Medindia

X

Sunflowers Could Hold the Key to New Class of AIDS Drugs

by Medindia Content Team on  January 11, 2006 at 6:52 PM AIDS/HIV News   - G J E 4
Sunflowers Could Hold the Key to New Class of AIDS Drugs
Scientists at the University of Bonn in Germany have come up with what could be a potential AIDS drug. They have found that a substance present in sunflowers prevents the AIDS virus from replicating in cell cultures. It is not yet known if this would also apply to the actual disease.
Advertisement

The substance called as 'DCQA' has been the sole hope of producing a new class of AIDS drugs. But this is available in very minute quantities and naturally is pretty costly. The researchers from Bonn worked in collaboration with the Caesar research centre to make this substance available at a fraction of the earlier costs. The attempt to find the substance in sunflowers started with a mould called sclerotinia sclerotiorum. It was found that some varieties of sunflower were resistant to a disease called "white stem rot' that destroys the crops. Agricultural engineer Claudio Cerboncini proceeded to isolate the substance that confers protection on the sunflowers that are resistant to this fungal disease. The substance was dicaffeoyl quinic acid, or DCQA. "Dicaffeoyl quinic acid can prevent the HI virus from reproducing, at least in cell cultures," said Claudio Cerboncini.

Advertisement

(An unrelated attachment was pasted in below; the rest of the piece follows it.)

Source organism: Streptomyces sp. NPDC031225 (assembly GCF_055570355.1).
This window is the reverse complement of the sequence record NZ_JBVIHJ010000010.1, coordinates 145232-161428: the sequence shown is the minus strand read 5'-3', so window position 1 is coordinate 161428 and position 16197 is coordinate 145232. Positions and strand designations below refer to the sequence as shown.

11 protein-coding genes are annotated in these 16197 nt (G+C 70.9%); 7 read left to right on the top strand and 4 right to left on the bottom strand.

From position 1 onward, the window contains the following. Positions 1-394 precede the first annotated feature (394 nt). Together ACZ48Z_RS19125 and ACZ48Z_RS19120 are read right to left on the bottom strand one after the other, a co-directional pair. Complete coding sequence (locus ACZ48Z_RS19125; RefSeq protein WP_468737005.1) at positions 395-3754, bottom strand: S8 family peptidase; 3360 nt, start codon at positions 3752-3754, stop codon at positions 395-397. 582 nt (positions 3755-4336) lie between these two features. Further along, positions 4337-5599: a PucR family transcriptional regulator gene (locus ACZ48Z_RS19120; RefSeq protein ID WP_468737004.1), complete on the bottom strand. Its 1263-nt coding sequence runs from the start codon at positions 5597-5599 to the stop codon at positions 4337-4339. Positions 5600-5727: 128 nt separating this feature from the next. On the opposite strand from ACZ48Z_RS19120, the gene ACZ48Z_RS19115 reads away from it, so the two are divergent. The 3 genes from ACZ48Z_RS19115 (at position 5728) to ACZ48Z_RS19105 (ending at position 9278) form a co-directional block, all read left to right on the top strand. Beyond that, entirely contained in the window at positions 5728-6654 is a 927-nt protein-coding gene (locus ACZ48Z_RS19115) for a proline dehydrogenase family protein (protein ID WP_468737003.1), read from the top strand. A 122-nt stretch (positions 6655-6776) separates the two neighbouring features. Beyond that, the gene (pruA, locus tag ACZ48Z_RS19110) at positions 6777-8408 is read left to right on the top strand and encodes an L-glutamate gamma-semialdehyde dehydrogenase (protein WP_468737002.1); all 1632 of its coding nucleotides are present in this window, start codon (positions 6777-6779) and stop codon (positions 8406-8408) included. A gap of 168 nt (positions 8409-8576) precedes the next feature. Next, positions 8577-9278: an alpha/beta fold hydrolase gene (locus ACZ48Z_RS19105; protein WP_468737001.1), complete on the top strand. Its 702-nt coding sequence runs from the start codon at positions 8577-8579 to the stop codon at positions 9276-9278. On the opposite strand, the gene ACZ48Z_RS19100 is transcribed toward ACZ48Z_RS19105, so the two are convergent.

"It is one of the few substances known today which inhibit viral integrase - this is an enzyme which is essential if the pathogen is to reproduce." Preliminary clinical tests have now borne out the hope that DCQA could herald in a new class of AIDS drugs. Dr. Esther Vogt of the Immunological Out-Patient Service of Bonn University Clinic, said, "We need these substances to expand our arsenal of effective weapons against the disease. It remains to be seen, however, whether they will prove to be as effective in clinical practice as they seem to be at present." The University of Bonn researchers have teamed up with Jülich Research Centre to see if they can manufacture this substance on a large scale.

Contact
Dr. Ralf Theisen
r.theisen@uni-bonn.de
University of Bonn
www.uni-bonn.de
Advertisement

Post your Comments

Comments should be on the topic and should not be abusive. The editorial team reserves the right to review and moderate the comments posted on the site.
User Avatar
* Your comment can be maximum of 2500 characters
Notify me when reply is posted I agree to the terms and conditions

You May Also Like

Advertisement
View All